5 Facts To Know About Queens of the Stone Age's New Album 'Villains'
August 28, 2017
Queens of the Stone Age have finally returned with a new album. Josh Homme and crew released their seventh studio album, titled Villains, on August 25h via Matador Records, which is the followup to 2013's ...Like Clockwork.
The release of Villains is preceded by its first two singles "The Way You Used to Do" and "The Evil has Landed." And unlike the band's previous albums, their newest album features no guest appearances from other artists.
In an interview with Rolling Stone, longtime Queens of the Stone Age member Troy Van Leeuwen said of Villains, "There's a lot of depth and midtempo songs on the last record, and we are a rock & roll band. Peppering this record with some upbeat stuff was good for balance. That's a result of self-awareness. When you have a song like [Clockwork's] 'The Vampyre of Time and Memory,' you listen to it, like, 'Holy s**t, why are you so depressed? You have the best job in the world and you're surrounded by people who love you and you get to do this so shut the f*** up.'"
Check out what else you should know about Villains:
1. The album was produced by Mark Ronson.
Mark Ronson is well-known for having worked with artists like Bruno Mars, but this year, teamed up with Queens of the Stone Age to produce Villains. In an interview with Billboard, Mark calls QOTSA his "favorite rock band of this era." He said, "It’s odd to produce a band you grew up on. [But] as a fan, you know what a fan wants to hear."
Josh was actually inspired to work with Ronson after hearing his work with Lady Gaga. He told Billboard, "I got to watch him immerse himself in Lady Gaga’s world. He’s a good communicator who’s not afraid to say [something] you don’t like in a way that’s not being a d***."
2. "The Way You Used to Do" was inspired by a few music icons.
According to Rolling Stone, he album's lead single "The Way You Used to Do," was actually inspired by a few rock icons including ZZ Top, Cab Calloway, Shirley Bassey and the Misfits. In fact, Josh Homme revealed he had been listening to a lot of Calloway recently (and Dean Martin) because "it's impossible to be grumpy while you listen to 'Minnie the Moocher' or 'Mambo Italiano.'"
LIkewise, Van Leeuwen adds, "There's a swing to it. It's like Calloway on speed."
3. And "Fortress" was reportedly written for Josh Homme's 11-year-old daughter Camille.
Rolling Stone reports that "Fortress" was written for Josh's daughter. And in another interview with the publication, he says of the song and writing about personal subjects on the album:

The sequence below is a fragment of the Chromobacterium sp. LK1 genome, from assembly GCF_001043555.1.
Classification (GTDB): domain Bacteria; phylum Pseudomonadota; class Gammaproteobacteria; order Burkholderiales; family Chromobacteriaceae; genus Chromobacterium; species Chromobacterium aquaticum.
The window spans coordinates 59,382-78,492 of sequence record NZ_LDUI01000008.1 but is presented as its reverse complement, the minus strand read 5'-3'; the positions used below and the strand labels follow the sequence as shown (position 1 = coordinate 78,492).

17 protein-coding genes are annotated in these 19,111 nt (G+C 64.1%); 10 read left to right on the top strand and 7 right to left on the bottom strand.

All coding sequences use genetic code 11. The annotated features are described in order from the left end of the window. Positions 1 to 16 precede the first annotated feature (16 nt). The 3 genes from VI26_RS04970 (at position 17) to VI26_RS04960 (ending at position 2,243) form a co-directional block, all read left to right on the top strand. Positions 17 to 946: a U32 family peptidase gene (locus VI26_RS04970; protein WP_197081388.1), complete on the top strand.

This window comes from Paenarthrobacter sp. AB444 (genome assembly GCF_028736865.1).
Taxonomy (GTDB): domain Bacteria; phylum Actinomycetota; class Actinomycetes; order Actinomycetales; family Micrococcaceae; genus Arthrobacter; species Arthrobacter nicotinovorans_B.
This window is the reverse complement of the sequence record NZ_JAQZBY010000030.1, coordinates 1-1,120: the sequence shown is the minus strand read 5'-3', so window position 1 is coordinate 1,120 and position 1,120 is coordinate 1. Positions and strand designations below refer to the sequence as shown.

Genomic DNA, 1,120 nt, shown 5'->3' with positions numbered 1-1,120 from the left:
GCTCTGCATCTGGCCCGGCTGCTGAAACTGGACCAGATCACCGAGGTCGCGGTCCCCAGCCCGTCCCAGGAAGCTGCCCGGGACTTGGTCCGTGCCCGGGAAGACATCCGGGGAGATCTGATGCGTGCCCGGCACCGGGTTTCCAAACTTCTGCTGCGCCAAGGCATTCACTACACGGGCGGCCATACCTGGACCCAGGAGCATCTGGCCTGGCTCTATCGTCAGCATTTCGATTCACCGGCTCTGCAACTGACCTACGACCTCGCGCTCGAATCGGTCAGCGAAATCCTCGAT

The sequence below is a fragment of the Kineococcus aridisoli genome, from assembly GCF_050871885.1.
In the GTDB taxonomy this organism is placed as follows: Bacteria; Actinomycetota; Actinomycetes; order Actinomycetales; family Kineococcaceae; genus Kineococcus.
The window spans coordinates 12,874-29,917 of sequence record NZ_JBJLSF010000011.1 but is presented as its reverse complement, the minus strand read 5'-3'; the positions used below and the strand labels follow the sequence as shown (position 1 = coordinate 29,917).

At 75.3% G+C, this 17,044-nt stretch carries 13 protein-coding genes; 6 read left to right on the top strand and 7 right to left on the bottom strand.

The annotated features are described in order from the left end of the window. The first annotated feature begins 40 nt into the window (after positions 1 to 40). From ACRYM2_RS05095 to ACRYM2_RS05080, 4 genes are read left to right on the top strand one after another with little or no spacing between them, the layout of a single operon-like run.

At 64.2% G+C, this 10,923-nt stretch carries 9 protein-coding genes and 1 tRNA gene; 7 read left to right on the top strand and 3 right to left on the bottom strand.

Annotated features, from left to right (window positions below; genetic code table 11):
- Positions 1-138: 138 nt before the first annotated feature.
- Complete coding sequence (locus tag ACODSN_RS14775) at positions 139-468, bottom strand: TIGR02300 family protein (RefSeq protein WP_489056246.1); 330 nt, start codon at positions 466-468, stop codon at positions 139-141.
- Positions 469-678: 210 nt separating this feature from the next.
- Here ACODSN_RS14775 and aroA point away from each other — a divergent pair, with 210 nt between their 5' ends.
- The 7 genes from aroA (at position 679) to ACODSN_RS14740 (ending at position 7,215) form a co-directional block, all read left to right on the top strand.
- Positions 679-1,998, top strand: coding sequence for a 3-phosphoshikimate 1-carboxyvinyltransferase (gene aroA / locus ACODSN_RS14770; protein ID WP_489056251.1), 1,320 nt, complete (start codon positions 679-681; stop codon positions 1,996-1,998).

"When you're younger, I think you are encouraged or you encourage yourself to hide behind a mask. As the years have gone on, that mask has worn away. I've lost any reason to hide. I have a vast disinterest in hiding anything when it comes to writing music. The more vulnerable and honest it is, the better I feel about it. And what else am I gonna write about? Queens has always been a place that's free of the politics and rigmarole of the day. We're more like an arcade or an ice-cream parlor where you don't talk politics. There needs to be escape. I'd rather talk about one of the only things that matters – that can be family and what you're passionate about."
4. The Villains cover art was designed by the same artist who designed the cover for the band's previous album.
Graphic artist Boneface designed both the Villains album cover art, as well as the band's artwork for their 2013 album ...Like Clockwork.
5. Some of the songs on Villains have to do with longevity, a subject that is likely inspired by Josh Homme becoming a "now-ist."
The horrific terror attack during an Eagles of Death Metal concert, Josh's other band, took place in Paris in 2015. While he wasn't at the show, he was deeply affected by what happened. He told Rolling Stone, "It affected the way I did everything. It reinforced that you shouldn't wait to do something or you'll f***ing regret it. Move now. If you have a beef with someone, squash it. If you want to do something, do it."
Fans will find that this idea of living in the now translates into lyrics throughout the album, and helped inspire the band to create music more uplifting compared to their previous record.